Before the Pandemic started i.e., between July 2014 and March 2020, over 0.3M students and faculty performed 3M person experiments (Usages) using Virtual Labs. A Network of over 1000 committed colleges as nodal centres, interested in using these experiments have benefited from this portal.[9] Students and Faculty were introduced to the portal via face to face workshops conducted by the Virtual Labs Outreach Program.  Each experiment is a self-contained resource of theory, simulation, and self-assessment enabling the student to perform the experiment anywhere anytime free of cost. The virtual experiments enhance the overall experience of doing physical experiment. The enhancement of learning and concepts is achieved by allowing students to repeat, play around with data and procedure and do what-if analysis. At the same time many experiments can be used standalone in domains such as computer science. Even in normal circumstances, doing virtual experiments eliminate constraints on time, schedule and space. The repository of experiments has been constantly improved in scope and range by adding new experiments each year since 2014. From an engineering college perspective Virtual Labs is one of the largest repositories of experiments available to students in the country.

 

IMPACT OF VIRTUAL LABS

Among the many parameters that signify the impact of the Virtual Labs are:

  1. The usage as number of person experiments
  2. Number of users and extent of engagement
  3. Spread of usages in terms geography and domains,
  4. Satisfaction of the users

 

The major factors that have influenced the impact of Virtual Labs on the students and faculty have been relevance and alignment of the experiments to curricula, faculty mandates, and student motivation, physical and local constraints due to the pandemic. Alignment of Virtual Labs varies with different domains. For instance, 83% of the labs mentioned in the curricula of Computer Science are available as simulated experiments on the portal. [10]

 

Enthusing students in the use of Virtual Labs 

The usage of Virtual Labs experiments till March 2020 was primarily driven by an accompanying outreach program, which ran workshops across colleges in the country. Over 2,000 workshops were conducted and over 2.8 million usages of virtual labs were reported. While these are good numbers, given the size of the student population, much more can be done. Since March 2020, however, with the advent of COVID-19, and the subsequent closure of colleges and migration to online teaching, this outreach model has been significantly attenuated. This has been accompanied, however, by a dramatic increase in usage. The user base of Virtual Labs went up as reported in subsequent paras, having more than 49 million cumulative page views as of August 2021.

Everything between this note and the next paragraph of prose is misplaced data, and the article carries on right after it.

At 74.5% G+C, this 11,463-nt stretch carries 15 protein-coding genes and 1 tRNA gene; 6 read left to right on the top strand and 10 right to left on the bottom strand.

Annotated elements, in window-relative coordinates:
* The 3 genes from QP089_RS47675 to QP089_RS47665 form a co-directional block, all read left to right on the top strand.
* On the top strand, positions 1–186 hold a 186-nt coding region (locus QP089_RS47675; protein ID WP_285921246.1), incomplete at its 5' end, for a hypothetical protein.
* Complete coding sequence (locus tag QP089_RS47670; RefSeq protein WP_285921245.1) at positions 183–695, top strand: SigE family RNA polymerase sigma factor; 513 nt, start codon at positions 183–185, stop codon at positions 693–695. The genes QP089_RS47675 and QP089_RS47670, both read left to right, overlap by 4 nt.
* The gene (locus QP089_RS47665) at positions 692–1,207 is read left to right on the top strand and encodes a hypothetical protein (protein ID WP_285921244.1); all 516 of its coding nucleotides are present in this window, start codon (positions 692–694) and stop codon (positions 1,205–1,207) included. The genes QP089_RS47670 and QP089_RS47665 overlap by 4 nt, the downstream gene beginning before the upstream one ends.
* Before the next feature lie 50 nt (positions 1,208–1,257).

The pandemic period has imposed a certain compulsion on the colleges, students and the faculty to use virtual experiments to meet the needs of the curriculum. However, it is important for them to note that the benefit in doing virtual lab experiments goes beyond just meeting curricular requirements and enhancing learning. This was adequately conveyed to the students and faculty through workshops and Nodal Centres. Motivation of the users is therefore for sustaining the interest and use of the portal. This is triggered and nurtured by good experience and a comfort in the usability of the Virtual Labs Portal, in addition to the need to do experiments. In summary, the impact it has on the increase in usage and other metrics is significant. “The average motivation which was 5.39 (out of 10) at start improved to 8.31 at the end of conducting 15 experiments”.[11] This approach has been extended to the students even during the pandemic period and surveys show that 52.8% of the students use Virtual Labs Portal out of their own interest. [12].

 

Parameters measuring usage

The main parameters measuring the usage of Virtual Labs are:

Page View – the total number of pages loaded or reloaded in browser. [13]

User – a visitor to a web page who is identified by a unique code (browser cookies) that is auto-generated by the analytics tracking system. [13]

 

Spread of Virtual Labs usage

Usage is a significant metric on the impact the portal has on the students and faculty. The following section describes the nature of impact. Table 1 gives the combined Impact details and their causes. The common factors causing contributing to the impact are: the need to complete the curricula, faculty support, the push from the Virtual Labs online webinars and increase in interest among students and faculty.

 

Usage during the Pandemic

During the pandemic period the schedules were erratic and changed with short notice. High uncertainty cluttered the schedules of classes and exams and made it difficult to do experiments in college labs. For instance, out of a 16 month period from April 2020 to August 2021, only 3 months were available for students to do experiments in Andhra Pradesh. Accordingly, the Virtual Labs option was used and the overall usage grew steadily. Over the period, the overall cumulative page views grew from 1.35M to 49.6M.